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There are several different types of foreclosure proceedings, each with their own peculiarities. Many people are understandably confused when it comes to making sense of them all.
Deed In Lieu Of Foreclosure
This is a way of avoiding an actual foreclosure. The borrower proceeds to hand over the property deed to the lender as full repayment of any outstanding debt against the property. It is quick and avoids having a foreclosure recorded against your credit history, but you lose any equity you have built up in the property.
This occurs when other avenues of repaying the debt can not be found. The matter goes to court and an officer of the court sells the property to repay the debt. It can be a long drawn-out process and often results in a lower sale price than the property might otherwise attract, but you will receive whatever is left of the proceeds once costs, sentences and the debt balance have been paid.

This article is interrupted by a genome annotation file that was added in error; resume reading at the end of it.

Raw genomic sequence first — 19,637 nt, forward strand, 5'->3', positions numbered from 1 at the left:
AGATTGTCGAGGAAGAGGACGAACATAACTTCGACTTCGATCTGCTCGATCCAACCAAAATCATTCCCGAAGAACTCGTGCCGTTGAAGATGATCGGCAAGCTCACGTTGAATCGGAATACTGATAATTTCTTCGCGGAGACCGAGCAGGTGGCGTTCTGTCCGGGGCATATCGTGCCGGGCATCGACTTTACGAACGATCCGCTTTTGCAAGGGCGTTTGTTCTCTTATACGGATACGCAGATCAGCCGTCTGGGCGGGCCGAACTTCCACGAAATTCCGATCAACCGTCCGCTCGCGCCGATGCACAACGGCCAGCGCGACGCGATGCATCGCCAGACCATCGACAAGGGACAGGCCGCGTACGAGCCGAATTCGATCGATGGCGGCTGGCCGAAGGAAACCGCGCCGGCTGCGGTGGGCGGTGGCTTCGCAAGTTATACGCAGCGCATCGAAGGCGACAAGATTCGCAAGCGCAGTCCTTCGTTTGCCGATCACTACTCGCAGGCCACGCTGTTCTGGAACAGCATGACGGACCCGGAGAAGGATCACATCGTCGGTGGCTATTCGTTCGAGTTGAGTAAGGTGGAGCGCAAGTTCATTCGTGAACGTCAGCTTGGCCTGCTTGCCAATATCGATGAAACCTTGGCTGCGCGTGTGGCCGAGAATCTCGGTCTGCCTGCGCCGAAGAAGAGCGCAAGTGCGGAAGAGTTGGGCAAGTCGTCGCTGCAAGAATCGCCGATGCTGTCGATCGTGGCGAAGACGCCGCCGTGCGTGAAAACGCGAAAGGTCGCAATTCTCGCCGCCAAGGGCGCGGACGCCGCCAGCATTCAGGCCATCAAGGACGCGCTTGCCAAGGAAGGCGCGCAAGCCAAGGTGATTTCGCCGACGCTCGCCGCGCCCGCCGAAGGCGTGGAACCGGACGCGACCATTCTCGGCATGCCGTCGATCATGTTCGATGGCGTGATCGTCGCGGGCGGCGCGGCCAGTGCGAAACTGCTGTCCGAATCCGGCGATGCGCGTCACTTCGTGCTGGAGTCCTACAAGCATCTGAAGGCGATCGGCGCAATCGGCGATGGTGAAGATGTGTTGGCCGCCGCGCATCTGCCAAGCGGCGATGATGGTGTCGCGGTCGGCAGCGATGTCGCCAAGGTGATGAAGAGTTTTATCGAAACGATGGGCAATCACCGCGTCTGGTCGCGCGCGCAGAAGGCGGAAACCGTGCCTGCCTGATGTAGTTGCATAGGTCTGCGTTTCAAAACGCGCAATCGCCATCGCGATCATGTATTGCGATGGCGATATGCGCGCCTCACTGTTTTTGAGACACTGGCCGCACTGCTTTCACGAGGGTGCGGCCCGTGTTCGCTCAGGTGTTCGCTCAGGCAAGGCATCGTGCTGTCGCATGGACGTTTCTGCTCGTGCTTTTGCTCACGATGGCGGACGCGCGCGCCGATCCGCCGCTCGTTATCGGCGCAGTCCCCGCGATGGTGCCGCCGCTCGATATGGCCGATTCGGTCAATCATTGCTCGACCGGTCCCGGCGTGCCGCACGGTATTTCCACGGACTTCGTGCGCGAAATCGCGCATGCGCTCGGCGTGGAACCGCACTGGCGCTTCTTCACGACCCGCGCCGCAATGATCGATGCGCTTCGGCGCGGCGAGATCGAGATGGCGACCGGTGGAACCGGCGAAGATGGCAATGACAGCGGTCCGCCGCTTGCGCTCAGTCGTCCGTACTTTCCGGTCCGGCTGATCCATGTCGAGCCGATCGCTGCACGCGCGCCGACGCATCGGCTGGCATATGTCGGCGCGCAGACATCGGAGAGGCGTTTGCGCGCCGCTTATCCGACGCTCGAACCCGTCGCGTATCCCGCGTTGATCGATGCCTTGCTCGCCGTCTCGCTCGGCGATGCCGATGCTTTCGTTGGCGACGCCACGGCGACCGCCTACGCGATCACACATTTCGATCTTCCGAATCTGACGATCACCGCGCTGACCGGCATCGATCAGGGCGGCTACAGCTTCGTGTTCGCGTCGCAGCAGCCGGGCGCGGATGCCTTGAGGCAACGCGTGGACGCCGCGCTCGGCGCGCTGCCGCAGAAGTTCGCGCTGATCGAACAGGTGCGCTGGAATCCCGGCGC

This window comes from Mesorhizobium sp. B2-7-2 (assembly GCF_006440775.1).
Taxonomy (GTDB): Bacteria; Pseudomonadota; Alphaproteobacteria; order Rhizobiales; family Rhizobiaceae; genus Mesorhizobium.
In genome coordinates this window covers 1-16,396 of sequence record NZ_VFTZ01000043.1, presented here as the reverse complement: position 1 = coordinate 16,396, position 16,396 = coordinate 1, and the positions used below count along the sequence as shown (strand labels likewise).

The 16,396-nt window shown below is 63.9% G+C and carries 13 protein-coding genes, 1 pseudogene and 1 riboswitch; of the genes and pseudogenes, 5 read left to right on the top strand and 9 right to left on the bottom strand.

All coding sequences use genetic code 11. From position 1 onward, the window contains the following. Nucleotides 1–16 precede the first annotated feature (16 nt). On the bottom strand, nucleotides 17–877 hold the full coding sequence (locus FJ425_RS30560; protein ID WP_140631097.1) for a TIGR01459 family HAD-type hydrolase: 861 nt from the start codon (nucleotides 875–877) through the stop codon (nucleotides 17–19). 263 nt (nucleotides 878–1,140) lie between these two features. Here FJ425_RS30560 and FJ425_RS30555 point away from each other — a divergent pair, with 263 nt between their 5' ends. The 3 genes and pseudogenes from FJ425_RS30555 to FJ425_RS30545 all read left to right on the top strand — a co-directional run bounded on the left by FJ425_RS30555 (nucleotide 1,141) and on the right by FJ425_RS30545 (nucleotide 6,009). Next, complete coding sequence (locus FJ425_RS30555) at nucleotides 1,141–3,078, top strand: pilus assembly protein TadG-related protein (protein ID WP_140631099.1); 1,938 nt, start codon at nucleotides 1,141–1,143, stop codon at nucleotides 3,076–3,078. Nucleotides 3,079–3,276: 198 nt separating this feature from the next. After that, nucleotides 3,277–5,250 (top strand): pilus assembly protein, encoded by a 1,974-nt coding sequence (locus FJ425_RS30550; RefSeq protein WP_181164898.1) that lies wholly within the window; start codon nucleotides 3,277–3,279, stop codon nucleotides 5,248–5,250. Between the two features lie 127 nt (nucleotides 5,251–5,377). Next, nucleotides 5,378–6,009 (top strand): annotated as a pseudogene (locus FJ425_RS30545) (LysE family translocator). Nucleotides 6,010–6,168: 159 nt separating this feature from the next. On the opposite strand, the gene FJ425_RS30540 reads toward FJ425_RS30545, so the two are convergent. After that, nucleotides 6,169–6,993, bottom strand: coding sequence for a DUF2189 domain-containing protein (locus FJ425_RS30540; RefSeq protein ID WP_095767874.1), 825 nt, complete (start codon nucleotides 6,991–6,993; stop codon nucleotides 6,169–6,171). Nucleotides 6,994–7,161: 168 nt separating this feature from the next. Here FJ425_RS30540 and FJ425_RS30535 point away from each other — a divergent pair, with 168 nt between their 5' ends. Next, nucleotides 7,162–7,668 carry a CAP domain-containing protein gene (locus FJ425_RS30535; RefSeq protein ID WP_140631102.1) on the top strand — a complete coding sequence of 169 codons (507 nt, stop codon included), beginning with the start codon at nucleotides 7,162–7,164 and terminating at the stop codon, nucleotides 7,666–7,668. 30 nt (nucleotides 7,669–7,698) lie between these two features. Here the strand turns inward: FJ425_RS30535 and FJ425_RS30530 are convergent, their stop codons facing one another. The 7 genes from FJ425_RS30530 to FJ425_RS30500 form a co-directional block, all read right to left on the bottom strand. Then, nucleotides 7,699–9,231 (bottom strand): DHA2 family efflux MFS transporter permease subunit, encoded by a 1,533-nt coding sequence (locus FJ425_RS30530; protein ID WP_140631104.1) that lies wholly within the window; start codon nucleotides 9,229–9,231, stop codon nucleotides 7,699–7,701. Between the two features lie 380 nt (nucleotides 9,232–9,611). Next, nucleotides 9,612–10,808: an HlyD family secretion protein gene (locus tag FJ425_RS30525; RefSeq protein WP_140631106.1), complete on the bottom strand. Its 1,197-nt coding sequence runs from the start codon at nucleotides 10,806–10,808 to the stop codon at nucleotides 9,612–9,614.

Statutory or Non-Judicial Foreclosure
Similar to a judicial foreclosure, but the property is sold by the lender without the involvement of the court. This can only be done when the loan contract allows for it. The process will be faster than a judicial foreclosure, but otherwise has similar benefits and drawbacks.
The lender takes possession of the property immediately upon any breach of the mortgage agreement. This can only be done if the original loan contract allows for it. It is similar to a Deed In Lieu Of Foreclosure, except the borrower has no say in the matter. It is quick, but is obviously weighed very heavily in the favor of the lender. Strict foreclosure is very rare nowdays.